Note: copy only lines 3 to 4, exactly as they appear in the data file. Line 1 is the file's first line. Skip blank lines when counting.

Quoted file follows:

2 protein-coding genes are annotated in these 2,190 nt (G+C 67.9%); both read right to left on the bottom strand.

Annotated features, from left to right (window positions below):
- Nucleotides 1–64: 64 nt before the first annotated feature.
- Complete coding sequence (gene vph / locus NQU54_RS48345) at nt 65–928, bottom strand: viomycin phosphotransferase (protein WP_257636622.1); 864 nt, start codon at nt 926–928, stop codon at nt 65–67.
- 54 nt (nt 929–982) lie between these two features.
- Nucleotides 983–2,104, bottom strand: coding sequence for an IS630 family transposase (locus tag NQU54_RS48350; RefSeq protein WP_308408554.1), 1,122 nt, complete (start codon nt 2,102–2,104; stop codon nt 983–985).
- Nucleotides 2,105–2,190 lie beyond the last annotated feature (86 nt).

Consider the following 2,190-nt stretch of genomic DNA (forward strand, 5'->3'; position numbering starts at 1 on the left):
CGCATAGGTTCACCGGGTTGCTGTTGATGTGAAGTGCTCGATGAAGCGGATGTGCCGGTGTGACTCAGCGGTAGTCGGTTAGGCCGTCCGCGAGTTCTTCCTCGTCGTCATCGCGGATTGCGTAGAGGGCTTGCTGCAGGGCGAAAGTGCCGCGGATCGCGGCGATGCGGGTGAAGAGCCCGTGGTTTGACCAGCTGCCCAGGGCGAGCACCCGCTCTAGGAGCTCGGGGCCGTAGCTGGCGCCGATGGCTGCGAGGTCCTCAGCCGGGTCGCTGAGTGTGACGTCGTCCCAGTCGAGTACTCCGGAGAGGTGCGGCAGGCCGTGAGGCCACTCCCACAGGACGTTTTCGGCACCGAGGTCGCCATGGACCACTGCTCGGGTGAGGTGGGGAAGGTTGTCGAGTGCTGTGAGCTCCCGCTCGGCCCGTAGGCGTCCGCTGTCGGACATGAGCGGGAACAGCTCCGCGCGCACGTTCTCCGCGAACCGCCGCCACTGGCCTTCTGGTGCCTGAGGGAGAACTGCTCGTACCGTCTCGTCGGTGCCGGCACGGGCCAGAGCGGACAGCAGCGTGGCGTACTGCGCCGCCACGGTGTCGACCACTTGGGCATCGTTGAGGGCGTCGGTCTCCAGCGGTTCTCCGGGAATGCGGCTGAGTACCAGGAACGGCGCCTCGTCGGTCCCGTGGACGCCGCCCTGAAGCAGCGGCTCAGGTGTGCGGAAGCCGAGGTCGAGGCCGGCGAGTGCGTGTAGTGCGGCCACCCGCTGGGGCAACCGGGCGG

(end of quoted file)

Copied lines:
- Nucleotides 1–64: 64 nt before the first annotated feature.
- Complete coding sequence (gene vph / locus NQU54_RS48345) at nt 65–928, bottom strand: viomycin phosphotransferase (protein WP_257636622.1); 864 nt, start codon at nt 926–928, stop codon at nt 65–67.